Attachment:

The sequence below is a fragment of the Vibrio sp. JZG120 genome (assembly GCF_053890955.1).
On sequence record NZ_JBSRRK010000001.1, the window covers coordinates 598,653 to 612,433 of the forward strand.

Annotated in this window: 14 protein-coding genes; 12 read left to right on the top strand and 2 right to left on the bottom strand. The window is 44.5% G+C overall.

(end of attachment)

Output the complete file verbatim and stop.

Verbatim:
The sequence below is a fragment of the Vibrio sp. JZG120 genome (assembly GCF_053890955.1).
On sequence record NZ_JBSRRK010000001.1, the window covers coordinates 598,653 to 612,433 of the forward strand.

Annotated in this window: 14 protein-coding genes; 12 read left to right on the top strand and 2 right to left on the bottom strand. The window is 44.5% G+C overall.